At the time i was 15 years old or so. Windows came and i switched to C++, i really loved that language, it was fast and way more powerfull than the pascal language. And again i wrote a lots of useless programs usign the Win32 and DirectX api. And im still doing that, just because i like it!

i''m now 21 years old and have a job as a system developer at a collectors office, developing everything from document-imaging software to a http-server and erp software


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I only started programming seriously last month when I turned 15. Before that, I read lots of books, but I didn''t do any coding. That was my problem. I started out with BASIC, and I had a book, but no interpreter. When I got a graphing calculator, I did alot of programming, and I even made a game. It was okay, but ran really slow because the calculator is just like that (there were only two moving elements on the screen). After that, I read alot of books, the one that I probably learned the most from was C for Dummies volumes one and two (great books for learning C). I get all my books out of my library, I rarely buy any. I read more books on C and C++, and then I got out of programming. I got back into it, and decided that I would program. I have only been programming for a month, but I have finished my first game. All I have to say is, I don''t think that I''m that young, plus, alot of older people had alot more programming opportunities when they were young, like the ZX Spectrum I hear so much about. I have always dreamed of programming videogames, and I plan to do it my whole life.

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The ZX Spectrum was great.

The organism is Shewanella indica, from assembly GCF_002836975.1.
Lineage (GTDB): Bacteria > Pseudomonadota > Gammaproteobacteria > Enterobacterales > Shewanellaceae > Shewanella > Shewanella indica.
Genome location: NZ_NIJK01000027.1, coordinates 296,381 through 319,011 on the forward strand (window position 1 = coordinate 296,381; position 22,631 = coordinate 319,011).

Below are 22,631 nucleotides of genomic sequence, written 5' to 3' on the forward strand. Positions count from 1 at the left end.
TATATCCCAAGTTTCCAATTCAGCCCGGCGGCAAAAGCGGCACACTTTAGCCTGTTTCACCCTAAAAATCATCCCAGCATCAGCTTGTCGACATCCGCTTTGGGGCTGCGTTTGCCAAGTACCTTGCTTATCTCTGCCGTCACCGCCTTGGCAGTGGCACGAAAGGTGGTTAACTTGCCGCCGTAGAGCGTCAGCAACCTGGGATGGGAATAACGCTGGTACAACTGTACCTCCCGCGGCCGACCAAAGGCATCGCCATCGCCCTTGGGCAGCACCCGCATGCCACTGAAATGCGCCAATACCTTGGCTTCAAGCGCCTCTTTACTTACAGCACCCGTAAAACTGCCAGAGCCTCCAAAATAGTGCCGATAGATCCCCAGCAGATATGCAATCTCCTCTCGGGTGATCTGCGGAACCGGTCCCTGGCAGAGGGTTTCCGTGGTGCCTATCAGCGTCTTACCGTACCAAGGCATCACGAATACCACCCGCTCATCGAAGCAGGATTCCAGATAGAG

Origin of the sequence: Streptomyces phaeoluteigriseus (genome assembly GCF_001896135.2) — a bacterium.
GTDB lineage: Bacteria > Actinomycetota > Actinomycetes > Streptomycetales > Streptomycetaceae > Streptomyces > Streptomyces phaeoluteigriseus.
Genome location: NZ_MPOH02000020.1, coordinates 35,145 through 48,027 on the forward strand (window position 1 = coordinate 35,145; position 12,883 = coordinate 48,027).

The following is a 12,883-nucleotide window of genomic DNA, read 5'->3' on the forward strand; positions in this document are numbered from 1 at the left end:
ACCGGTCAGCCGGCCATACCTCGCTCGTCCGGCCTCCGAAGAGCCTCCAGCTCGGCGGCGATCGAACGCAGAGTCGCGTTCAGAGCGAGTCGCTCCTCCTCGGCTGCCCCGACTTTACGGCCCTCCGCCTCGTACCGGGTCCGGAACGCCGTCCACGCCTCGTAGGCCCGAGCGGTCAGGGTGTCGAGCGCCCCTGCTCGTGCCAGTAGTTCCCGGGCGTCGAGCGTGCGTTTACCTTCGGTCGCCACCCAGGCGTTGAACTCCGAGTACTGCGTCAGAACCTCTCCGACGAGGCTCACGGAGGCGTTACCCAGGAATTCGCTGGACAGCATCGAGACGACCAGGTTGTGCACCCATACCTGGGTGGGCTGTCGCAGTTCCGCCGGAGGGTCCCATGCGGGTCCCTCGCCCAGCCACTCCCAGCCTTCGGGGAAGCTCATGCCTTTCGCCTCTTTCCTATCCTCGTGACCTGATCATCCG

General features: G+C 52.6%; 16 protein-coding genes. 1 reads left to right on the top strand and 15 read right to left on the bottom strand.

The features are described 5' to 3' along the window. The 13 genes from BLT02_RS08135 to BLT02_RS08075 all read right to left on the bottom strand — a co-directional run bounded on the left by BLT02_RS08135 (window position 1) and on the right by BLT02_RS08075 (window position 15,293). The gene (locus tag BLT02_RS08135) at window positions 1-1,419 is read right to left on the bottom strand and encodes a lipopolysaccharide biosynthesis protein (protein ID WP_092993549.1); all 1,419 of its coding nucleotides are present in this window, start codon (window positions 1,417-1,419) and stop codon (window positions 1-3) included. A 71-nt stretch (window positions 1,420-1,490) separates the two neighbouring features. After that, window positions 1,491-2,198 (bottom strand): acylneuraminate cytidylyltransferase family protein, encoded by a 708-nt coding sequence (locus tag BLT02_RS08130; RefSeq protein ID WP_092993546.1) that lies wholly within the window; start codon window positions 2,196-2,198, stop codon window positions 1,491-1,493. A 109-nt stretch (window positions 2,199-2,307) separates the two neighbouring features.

When I was like. 8 or something, I wanted a computer of my own(my dad had a brand new 286 comp), so he brought out his old spectrum and put it in my room. That was my first programming experience, with BASIC on that old thing. I loved switching my sisters music tapes with my program ones too. She didn''t enjoy it quite as much though. :D
/ Eric

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I''m now 18, and I started when I was about 12. I first got interested when I was making levels for the FPS Hexen and read somewhere that the scripting language was very simmilar to C. Being that I couldn''t find much else about the scripting language, I picked up a book on C and started reading it. I learned enough so that I could read, edit, and create Hexen scripts and went back to making levels. When that got old, I went back to just plain C and made billions of stupid win16 console programs(it was a borland thing, simmilar to the console subsystem in Win32 except it wasn''t part of the OS - it was just a borland library to simulate a console using windows). I then pretty much forgot about programming and went back to playing games. When I was about 14, my family and I moved to a new house (not too far away, same school district even) and one of my neighbors was about my age. I showed him some of the stuff I made and he was really impressed, so I taught him everything I knew about C. That was when I really started to understand everything and it all really clicked.

I''m now 18 (soon to be 19), I''ve completed my first year of college for a CS degree, and I''ve already got a summer job (as an intern) programming =-)

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I started out learning C++ when I was 12 1/2, i''m 16 1/2 now. It all started out when my parents ordered this Game Maker Starter kit software pack thingy. It came with a free copy of Visual C++ 4, everything else in it was pretty much junk. I ask my parents to buy a book, Begginning Visual c++ 4, and i learnt my C++ code base, but i went on to buy more updated books since then, and am learning OpenGL. I''m using VC6 now, i''m not that out of date anymore.